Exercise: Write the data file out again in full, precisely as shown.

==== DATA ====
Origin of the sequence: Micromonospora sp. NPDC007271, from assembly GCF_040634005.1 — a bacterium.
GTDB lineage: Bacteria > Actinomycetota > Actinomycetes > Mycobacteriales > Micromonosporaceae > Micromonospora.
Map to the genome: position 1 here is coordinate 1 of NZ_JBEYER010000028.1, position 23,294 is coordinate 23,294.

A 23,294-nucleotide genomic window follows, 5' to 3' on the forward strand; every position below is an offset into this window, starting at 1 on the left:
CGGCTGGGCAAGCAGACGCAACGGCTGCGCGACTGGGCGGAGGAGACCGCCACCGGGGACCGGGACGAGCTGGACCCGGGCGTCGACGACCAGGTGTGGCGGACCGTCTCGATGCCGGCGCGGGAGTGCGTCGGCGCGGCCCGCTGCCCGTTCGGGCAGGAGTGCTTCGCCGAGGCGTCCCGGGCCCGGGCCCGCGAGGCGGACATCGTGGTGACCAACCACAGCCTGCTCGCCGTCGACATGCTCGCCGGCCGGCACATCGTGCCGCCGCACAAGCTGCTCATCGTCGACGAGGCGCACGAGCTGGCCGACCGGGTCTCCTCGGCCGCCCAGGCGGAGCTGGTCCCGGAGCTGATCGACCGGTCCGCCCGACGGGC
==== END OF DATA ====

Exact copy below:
Origin of the sequence: Micromonospora sp. NPDC007271, from assembly GCF_040634005.1 — a bacterium.
GTDB lineage: Bacteria > Actinomycetota > Actinomycetes > Mycobacteriales > Micromonosporaceae > Micromonospora.
Map to the genome: position 1 here is coordinate 1 of NZ_JBEYER010000028.1, position 23,294 is coordinate 23,294.

A 23,294-nucleotide genomic window follows, 5' to 3' on the forward strand; every position below is an offset into this window, starting at 1 on the left:
CGGCTGGGCAAGCAGACGCAACGGCTGCGCGACTGGGCGGAGGAGACCGCCACCGGGGACCGGGACGAGCTGGACCCGGGCGTCGACGACCAGGTGTGGCGGACCGTCTCGATGCCGGCGCGGGAGTGCGTCGGCGCGGCCCGCTGCCCGTTCGGGCAGGAGTGCTTCGCCGAGGCGTCCCGGGCCCGGGCCCGCGAGGCGGACATCGTGGTGACCAACCACAGCCTGCTCGCCGTCGACATGCTCGCCGGCCGGCACATCGTGCCGCCGCACAAGCTGCTCATCGTCGACGAGGCGCACGAGCTGGCCGACCGGGTCTCCTCGGCCGCCCAGGCGGAGCTGGTCCCGGAGCTGATCGACCGGTCCGCCCGACGGGC